Black Hat SEO is a term that gets bandied around with everything that the “White Hats” deem to be underhanded or to appear to be giving a webmaster an unfair advantage. When a legitimate web design technique gets caught in the crossfire, it annoys me – especially when the search engines are unable to differentiate from a useful, (Google) law abiding technique and blatant abuse by spammers.
With the introduction of CSS came the ability to create beautifully elegant websites that not only worked for the majority of cross-browser users, but also worked with screen readers making it an accessibility evangelist’s wet dream!
The purpose of CSS replacement is, primarily, to show an image in place of text when CSS is loaded in a supporting browser. When CSS is not loaded, the text will show in its place. This is often used with:
It involves using CSS to load an image in the background and off-setting or disabling the text from being shown to enable the logo to be shown in its place. There are several methods such as setting an ID, a class, span wrapping etc. An example piece of code might look like this:
background: url(‘/images/logo.png’) top left no-repeat
However, a friend of mine who works at a very large entertainment outlet was told by his Head of Search “Remove the CSS Image Replacement from the logo as that’s Black Hat!”
Even Maile Ohye, Googles Senior Developer Programs Engineer recently announced that common CSS replacement methods were advised against. I have to ask at this point: When did CSS Replacement become Black Hat?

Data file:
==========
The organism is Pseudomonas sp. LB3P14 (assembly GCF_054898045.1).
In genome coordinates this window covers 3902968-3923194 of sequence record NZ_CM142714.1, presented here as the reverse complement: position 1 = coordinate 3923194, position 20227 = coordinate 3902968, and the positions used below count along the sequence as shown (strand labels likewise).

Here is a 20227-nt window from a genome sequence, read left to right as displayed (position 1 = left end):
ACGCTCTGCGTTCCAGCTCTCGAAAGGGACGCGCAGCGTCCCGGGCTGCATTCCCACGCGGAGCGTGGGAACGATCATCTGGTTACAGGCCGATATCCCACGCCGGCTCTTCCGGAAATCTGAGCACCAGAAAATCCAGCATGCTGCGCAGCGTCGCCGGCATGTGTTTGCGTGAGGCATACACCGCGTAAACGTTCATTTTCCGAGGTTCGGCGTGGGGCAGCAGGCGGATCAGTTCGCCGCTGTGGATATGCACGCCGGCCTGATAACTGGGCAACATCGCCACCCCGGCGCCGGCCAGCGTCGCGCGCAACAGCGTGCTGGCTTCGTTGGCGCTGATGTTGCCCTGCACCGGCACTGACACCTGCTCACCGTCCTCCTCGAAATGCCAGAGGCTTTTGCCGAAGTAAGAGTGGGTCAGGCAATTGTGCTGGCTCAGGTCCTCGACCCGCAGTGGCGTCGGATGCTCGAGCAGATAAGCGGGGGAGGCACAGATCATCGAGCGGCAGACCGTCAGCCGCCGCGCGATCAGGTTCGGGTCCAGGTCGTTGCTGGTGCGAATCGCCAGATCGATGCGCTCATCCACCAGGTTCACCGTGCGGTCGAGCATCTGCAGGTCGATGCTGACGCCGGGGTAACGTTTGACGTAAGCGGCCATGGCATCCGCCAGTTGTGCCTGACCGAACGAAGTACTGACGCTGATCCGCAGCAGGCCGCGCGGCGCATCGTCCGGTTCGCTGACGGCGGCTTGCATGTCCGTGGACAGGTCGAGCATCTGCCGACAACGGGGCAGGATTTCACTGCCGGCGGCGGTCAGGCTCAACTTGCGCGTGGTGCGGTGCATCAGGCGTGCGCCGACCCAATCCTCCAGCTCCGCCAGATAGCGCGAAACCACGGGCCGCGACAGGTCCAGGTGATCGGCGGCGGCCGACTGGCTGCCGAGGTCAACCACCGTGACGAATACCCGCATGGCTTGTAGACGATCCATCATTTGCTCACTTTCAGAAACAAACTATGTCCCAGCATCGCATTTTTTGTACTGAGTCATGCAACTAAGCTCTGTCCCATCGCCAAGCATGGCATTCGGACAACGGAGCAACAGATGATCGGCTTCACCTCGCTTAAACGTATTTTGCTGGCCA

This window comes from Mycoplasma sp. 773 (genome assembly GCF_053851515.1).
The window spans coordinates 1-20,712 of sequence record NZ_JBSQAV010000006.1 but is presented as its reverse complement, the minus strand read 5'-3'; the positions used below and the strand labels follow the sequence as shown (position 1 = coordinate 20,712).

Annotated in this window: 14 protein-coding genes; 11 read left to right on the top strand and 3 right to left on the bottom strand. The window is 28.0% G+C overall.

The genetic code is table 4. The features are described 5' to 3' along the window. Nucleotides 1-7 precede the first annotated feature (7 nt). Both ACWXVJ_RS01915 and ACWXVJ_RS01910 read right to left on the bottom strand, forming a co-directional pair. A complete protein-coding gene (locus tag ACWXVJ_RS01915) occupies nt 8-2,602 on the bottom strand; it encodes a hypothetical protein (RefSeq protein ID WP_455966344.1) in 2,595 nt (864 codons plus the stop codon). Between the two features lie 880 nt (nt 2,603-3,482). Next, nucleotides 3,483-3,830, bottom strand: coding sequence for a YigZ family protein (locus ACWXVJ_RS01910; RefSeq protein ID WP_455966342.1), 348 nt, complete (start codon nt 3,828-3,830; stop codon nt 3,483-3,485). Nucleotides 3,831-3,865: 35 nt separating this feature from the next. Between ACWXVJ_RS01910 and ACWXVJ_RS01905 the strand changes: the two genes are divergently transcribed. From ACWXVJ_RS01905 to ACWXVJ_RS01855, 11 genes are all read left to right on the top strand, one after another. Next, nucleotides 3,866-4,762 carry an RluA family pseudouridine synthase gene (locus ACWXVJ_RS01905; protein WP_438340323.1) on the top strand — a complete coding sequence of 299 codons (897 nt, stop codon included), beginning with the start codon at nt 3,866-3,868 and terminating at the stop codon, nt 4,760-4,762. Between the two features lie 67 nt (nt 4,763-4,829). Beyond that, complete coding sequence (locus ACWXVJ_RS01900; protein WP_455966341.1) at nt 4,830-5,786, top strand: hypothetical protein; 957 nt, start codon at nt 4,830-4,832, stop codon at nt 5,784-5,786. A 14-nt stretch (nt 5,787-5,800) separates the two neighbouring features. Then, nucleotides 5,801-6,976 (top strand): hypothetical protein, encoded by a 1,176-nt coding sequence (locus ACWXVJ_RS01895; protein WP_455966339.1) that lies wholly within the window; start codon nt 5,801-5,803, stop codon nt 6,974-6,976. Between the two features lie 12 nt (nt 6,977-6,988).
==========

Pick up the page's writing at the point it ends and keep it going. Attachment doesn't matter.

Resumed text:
As noted in the examples above, the CSS replacement tactic has been used in exactly the way it was meant to be used: as a replacement for the text.
The simple rule I have always stuck to with CSS image replacement is to replicate the text that is shown in the image. This not only helps accessibility guidelines, but it also benefits SEO as it is actual text on the page as opposed to text in the ALT attribute.
However, bear in mind that sometimes web developers unknowingly create false positives by being overzealous by using this method and adding keywords or phrases in there and not sticking to the text replication rule. Search Engine Land was called out for this back in 2007; in 2008 this was later found to be acceptable:
I hadn’t caught this during the design process; our designer had no idea it was a bad thing. We fixed it. And not two months later in a discussion forum, I saw a Google rep saying this exact tactic wasn’t bad if the text matched identically.
In a world of mixed signals it’s often hard to make the choice, especially when people are advising you to not take the risk.
ALT is a perfectly acceptable alternative, but with newer browsers (such as Internet Explorer 8 ) removing the hover over functionality to show the ALT text of images, CSS image replacement is a much more useful alternative for soft text readers/temporary screen readers.
It won’t get you penalised, but you might get caught up in the signals – in my eyes, it’s worth the risk for something that works so well.
What do you think – is CSS image replacement black hat?